SARAH MCCAMMON, HOST:
About once a season, writer Rachel Syme posts on Twitter what she calls her Perfume Genie feature. She asks readers what mood or state of mind or trait they want to have or embody for the next few months. And then she suggests a scent. And she's no amateur. She's written about perfume for The New Yorker, The New York Times and other publications. And she has her own collection of more than 100 bottles of scents on her dresser. So going into 2020, we've called her to find out what America wants to smell like this year.
RACHEL SYME: Hi.
MCCAMMON: Welcome. So your readers or your Twitter followers seem to be a pretty imaginative bunch. One wrote that she wanted to smell like Catherine Zeta-Jones showed up late in a leather trench coat in a cloud of perfume and ordered a rare steak and champagne. Another wanted a scent that makes them seem like I am coldly judgmental but will offhandedly deliver the most inspiring and insightful compliment you've ever gotten. Is this the kind of thing you hear from your readers often?
SYME: Yes, they are wildly imaginative. And people really bring their A-game when they come to describing the way they want to feel. I have heard everything from, I want to feel like Katharine Hepburn throwing her leg over the side of a chair in a pair of flowy pants to, I want to feel like a prince vanquishing an enemy with a saber. Like, you hear everything. People are just really indulging their fantasies.
MCCAMMON: And these are really specific moods. How do you go about in matching these ideas with a scent?
SYME: So I basically start with whatever image pops into my head when I read what they want to smell like. Something conjures to me. It's either an image or a note from perfume. So say that Catherine Zeta-Jones in, like, this cloud of perfume and orders rare steak. I immediately thought that's got to be a classic designer perfume. It's got to be floral. It has to be heady. It has to be intoxicating, all enveloping. And I thought Givenchy Organza but the original formula (laughter). I know that sounds like a crazy, like, encyclopedia, like, sort of flip card through my brain. But it just suddenly like, word, and I was like, that's it.
MCCAMMON: When your Twitter followers reach out to you to ask for a scent, do you notice any big themes that seem to come up over and over again?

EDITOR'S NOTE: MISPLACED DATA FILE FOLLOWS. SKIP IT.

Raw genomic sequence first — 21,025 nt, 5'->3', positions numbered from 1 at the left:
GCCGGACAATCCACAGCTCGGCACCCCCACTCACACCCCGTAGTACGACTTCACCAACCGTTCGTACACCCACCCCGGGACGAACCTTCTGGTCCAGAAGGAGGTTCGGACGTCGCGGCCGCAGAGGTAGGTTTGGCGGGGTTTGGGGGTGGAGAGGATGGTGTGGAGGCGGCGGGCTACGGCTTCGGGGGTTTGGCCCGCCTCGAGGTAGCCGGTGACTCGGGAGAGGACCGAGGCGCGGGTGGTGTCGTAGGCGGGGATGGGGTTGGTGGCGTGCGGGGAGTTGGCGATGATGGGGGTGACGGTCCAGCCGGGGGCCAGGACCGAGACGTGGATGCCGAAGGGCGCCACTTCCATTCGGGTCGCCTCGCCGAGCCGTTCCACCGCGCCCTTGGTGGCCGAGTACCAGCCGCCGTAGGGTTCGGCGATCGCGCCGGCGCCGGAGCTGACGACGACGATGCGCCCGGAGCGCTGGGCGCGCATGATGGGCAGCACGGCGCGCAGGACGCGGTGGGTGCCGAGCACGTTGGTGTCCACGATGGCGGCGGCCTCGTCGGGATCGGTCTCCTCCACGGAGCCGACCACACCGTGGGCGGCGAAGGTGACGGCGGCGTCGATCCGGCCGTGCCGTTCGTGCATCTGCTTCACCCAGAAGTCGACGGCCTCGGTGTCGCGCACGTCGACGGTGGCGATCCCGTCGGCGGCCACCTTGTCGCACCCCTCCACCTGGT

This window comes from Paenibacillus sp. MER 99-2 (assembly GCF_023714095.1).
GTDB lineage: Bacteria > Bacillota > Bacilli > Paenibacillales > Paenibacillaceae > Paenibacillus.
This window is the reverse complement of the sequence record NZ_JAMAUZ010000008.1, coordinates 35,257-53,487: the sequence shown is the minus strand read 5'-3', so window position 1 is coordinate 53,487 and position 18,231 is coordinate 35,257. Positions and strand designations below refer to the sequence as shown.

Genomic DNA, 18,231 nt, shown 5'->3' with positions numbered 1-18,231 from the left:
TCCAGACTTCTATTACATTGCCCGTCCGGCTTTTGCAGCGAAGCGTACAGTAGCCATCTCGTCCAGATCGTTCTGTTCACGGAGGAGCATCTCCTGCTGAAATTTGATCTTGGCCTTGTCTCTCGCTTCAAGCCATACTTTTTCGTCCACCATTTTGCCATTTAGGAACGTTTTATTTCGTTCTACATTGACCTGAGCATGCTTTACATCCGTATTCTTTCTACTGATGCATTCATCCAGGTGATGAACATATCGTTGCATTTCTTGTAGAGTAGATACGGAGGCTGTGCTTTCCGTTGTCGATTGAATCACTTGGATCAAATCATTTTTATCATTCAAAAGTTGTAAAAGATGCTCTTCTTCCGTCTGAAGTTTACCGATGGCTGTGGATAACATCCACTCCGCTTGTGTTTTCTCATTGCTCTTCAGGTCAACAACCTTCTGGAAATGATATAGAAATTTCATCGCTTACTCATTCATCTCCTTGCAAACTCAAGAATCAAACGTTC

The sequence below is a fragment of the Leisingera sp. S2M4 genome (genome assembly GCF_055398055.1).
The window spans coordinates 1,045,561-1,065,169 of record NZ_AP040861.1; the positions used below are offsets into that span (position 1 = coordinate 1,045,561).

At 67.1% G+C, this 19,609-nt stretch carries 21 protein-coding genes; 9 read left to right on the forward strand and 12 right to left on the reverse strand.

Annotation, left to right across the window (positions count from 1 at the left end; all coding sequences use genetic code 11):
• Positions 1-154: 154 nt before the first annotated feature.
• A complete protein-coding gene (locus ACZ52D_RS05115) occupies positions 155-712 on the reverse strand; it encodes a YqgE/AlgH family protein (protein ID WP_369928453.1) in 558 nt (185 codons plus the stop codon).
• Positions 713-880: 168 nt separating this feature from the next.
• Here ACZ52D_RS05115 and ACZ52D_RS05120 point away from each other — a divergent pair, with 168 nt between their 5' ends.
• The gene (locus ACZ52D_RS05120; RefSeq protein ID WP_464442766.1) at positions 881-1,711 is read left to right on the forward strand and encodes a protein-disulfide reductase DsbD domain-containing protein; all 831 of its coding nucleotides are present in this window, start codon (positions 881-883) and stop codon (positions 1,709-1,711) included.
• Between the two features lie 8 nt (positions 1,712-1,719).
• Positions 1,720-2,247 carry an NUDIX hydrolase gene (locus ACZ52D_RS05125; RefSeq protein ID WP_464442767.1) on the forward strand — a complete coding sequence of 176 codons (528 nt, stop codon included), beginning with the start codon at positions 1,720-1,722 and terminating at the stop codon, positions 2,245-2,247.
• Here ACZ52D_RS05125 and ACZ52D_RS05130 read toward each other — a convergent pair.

SYME: Totally. So the main one, which always surprises me from season to season, is that people want to smell like the forest after it's rained or a city after it has rained. Something about post rain feels very intoxicating to people. There's a lot of requests to smell like they're in a cabin in the woods, isolated from all humanity and there's a bonfire going and they have a cup of tea. A lot of coziness comes into it. That's one major theme.
The other theme that continually pops up is this idea of sort of over-the-top opulence. People say oh, I want to smell like a tsarina in 17th century Russia in her finery, and there's a cauldron of tea bubbling. And there's this sense of a fantasy of something that is just beyond extravagant.
MCCAMMON: When people choose a perfume, what are they trying to accomplish? What are they trying to say about themselves?
SYME: You know, perfume is really interesting because it's an invisible statement. It is a transparent luxury. Nobody really knows what you're wearing. You're not walking around with, like, a Gucci belt or a Dior bag or something that people can see. So actually, I think one of the great things about perfume is that it is about self-creation and self-performance.
And so when people are saying, I want to smell like this, they're actually thinking, I want to appear like this to myself, which is a really interesting prompt because I think a lot of people are saying, oh, I want everybody to think I'm glamorous or take me seriously but people aren't going to know that through your perfume. It's really how you feel when you wake up in the morning. And it's the first thing you put on.
MCCAMMON: Rachel Syme is a writer. She's written about perfume and lots of other things for publications, including The New York Times and The New Yorker. And she runs the Perfume Genie feature on Twitter. You can follow her at @RachSyme - that's R-A-C-H-S-Y-M-E.
Rachel Syme, thank you so much.
SYME: Of course. Transcript provided by NPR, Copyright NPR.